With a diverse global clientele, one of SAP’s challenges is creating relevant customer experiences, site-wide. What’s added to the challenge is that 90% of SAP’s visitors disable cookie tracking, meaning they remain anonymous when on the SAP site.

Without a lot of customer information, it’s been difficult for SAP to create tailored web experiences.

But, realizing the power of personalization, the testing team wanted to know if creating dynamically changing homepage and landing page designs — segmented by industry vertical — would be worth the effort, and lift conversion rates.

To personalize the web experience by industry vertical, the team tested dynamically changing three elements on the homepage and landing page:

  1. The main image
  2. The central body copy
  3. The key Call To Action (CTA)

Visitors were segmented by industry. Five sectors were tested. They included:

  1. Banking
  2. Retail
  3. Higher education
  4. Automotive
  5. Consumer goods

 

Hypothesis:

The team suspected a segmented industry experience would resonate better than the generic site, resulting in a higher clickthrough rates and product download rates.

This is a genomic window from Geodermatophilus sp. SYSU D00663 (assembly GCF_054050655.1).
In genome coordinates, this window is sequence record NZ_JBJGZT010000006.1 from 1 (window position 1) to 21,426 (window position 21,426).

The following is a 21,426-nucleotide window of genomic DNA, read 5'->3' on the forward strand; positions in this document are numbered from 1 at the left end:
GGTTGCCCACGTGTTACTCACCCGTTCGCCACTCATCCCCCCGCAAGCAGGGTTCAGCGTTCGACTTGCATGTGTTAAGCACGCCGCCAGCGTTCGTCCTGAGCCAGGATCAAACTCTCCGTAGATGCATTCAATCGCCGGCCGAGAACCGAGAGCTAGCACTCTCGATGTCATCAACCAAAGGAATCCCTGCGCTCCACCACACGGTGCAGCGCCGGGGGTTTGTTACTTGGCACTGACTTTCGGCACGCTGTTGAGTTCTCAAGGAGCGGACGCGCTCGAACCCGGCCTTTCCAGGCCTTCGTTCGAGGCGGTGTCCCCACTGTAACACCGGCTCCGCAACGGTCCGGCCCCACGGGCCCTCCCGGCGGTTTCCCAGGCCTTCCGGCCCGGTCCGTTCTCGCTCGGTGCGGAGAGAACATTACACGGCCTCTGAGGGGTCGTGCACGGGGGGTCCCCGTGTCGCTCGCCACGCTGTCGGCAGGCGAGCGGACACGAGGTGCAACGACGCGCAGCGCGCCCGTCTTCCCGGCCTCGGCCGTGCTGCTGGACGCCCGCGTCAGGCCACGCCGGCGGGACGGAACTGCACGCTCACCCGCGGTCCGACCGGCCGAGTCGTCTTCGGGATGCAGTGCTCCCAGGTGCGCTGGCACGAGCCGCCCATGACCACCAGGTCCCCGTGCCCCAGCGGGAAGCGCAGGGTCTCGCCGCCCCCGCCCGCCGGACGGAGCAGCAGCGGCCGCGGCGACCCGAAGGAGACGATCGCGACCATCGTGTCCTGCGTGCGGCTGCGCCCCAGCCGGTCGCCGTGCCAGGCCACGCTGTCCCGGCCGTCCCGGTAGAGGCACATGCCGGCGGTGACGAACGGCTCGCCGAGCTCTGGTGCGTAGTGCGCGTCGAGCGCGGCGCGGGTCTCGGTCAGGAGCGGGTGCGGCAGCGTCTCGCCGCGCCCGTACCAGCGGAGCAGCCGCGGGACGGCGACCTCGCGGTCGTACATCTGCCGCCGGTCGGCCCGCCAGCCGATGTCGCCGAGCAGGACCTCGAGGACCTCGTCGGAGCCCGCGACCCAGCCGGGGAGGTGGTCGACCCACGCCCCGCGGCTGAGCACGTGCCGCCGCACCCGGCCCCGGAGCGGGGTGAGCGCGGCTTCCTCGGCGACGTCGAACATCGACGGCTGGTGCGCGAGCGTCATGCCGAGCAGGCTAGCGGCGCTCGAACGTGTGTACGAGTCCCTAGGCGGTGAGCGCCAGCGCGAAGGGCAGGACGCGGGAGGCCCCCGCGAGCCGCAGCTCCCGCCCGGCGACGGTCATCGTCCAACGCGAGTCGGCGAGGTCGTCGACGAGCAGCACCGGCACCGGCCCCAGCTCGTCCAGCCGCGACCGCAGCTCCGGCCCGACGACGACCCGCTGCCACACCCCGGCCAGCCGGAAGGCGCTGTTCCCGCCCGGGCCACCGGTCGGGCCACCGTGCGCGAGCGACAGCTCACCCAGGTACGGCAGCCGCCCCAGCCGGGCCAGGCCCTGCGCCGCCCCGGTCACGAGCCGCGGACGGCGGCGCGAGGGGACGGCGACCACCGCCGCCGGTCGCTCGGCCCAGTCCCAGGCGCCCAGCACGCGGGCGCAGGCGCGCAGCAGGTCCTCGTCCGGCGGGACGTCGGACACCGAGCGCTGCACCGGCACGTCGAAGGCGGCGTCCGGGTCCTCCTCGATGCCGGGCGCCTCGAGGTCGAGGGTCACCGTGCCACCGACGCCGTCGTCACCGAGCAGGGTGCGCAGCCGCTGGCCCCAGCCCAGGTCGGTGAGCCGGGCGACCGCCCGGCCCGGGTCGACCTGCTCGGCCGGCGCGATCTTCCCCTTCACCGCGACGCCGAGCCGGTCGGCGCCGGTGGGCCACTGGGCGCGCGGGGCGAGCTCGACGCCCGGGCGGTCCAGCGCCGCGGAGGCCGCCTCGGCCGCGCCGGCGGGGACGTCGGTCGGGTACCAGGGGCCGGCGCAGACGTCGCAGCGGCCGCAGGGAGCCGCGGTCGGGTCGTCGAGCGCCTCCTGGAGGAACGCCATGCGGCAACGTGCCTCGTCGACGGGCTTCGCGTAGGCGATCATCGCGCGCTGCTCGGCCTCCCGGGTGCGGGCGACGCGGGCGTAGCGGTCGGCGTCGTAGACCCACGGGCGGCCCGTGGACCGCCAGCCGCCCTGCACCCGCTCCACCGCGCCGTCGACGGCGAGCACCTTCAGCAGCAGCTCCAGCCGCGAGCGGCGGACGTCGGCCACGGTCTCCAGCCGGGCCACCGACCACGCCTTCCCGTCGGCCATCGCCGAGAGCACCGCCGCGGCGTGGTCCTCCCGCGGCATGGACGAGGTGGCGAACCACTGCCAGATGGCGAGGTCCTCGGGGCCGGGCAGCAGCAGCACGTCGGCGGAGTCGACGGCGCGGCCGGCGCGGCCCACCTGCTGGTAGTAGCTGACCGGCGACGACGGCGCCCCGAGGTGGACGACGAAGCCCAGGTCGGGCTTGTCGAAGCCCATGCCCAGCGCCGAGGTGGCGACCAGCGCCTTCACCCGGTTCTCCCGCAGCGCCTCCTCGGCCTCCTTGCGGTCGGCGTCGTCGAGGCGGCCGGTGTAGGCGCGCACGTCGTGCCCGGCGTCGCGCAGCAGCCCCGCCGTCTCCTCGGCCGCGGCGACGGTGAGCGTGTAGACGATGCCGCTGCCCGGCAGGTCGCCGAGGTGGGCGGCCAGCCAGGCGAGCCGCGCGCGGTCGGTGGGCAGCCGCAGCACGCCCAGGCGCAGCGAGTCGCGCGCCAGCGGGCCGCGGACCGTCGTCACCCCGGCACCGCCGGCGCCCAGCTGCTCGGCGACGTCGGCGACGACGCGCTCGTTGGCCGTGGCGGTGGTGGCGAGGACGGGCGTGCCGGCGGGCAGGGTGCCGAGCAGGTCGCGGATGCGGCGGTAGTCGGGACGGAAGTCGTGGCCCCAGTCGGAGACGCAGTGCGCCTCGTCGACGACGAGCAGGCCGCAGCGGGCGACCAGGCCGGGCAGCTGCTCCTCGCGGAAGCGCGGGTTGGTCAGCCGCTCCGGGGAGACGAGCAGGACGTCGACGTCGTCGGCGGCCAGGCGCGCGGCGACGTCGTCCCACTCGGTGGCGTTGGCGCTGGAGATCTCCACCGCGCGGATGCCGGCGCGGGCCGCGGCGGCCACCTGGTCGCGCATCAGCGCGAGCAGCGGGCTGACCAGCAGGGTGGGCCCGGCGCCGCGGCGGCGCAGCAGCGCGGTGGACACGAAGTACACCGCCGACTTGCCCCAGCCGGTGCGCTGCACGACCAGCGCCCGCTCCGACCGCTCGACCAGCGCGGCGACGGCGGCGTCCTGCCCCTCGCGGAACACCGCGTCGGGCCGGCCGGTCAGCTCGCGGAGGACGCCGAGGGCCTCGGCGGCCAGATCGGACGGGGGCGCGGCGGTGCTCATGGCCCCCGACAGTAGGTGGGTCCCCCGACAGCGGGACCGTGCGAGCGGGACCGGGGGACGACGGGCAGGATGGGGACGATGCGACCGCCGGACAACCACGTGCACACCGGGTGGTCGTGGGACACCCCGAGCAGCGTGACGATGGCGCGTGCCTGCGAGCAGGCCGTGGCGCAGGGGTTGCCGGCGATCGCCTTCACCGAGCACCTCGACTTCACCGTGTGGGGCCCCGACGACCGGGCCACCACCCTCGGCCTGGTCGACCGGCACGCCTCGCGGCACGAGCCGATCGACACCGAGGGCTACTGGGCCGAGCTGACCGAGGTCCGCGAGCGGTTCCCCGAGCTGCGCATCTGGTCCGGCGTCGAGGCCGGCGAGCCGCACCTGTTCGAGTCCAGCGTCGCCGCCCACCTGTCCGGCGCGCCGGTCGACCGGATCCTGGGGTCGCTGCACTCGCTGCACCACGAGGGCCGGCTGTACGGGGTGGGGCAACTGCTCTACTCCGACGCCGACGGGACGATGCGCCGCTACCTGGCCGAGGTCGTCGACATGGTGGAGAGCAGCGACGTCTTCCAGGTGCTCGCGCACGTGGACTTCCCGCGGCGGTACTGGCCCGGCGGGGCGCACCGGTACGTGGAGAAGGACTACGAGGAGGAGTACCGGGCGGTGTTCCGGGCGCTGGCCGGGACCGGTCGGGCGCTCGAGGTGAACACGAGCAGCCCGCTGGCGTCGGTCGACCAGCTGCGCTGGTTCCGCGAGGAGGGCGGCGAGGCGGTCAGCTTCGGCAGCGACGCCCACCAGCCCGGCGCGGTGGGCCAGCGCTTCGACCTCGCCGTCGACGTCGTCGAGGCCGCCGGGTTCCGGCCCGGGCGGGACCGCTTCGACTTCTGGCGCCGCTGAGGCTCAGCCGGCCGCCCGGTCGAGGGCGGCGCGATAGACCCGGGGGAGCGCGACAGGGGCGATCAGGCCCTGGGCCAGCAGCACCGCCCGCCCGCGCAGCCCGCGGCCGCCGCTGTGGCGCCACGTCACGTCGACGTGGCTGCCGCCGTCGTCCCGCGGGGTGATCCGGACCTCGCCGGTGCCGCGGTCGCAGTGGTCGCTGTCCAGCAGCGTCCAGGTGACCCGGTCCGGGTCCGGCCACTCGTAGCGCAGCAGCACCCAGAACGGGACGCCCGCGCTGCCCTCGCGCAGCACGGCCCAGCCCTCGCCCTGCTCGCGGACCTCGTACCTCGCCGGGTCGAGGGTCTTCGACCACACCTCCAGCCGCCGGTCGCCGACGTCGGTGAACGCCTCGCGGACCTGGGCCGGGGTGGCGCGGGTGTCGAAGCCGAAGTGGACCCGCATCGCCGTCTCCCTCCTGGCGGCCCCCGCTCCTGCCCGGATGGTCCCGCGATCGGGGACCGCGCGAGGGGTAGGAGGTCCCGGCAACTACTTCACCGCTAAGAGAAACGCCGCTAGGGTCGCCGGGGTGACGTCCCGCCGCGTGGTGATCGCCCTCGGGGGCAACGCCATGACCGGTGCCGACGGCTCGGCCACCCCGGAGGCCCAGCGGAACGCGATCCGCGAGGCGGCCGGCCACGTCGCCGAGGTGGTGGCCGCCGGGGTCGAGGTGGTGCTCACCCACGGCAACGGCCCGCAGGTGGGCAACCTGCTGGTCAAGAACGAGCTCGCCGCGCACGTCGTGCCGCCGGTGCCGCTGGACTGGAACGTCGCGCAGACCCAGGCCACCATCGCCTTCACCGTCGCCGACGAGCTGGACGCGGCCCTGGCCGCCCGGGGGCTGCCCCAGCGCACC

However, they acknowledged that the effort required in creating a dynamically changing site, segmented by industry vertical, could not be worth it. Or, could backfire, if the vertical didn’t present properly to an anonymous visitor.

So, decided to test what worked best.


Test Set-up:

To determine which experience would win, the testing team set-up and ran an A/B test on Adobe Target, with insights gleaned from Adobe Analytics.

The test ran for three months. During this time, 100 thousand visitors took part. Traffic was split evenly across the five industry verticals.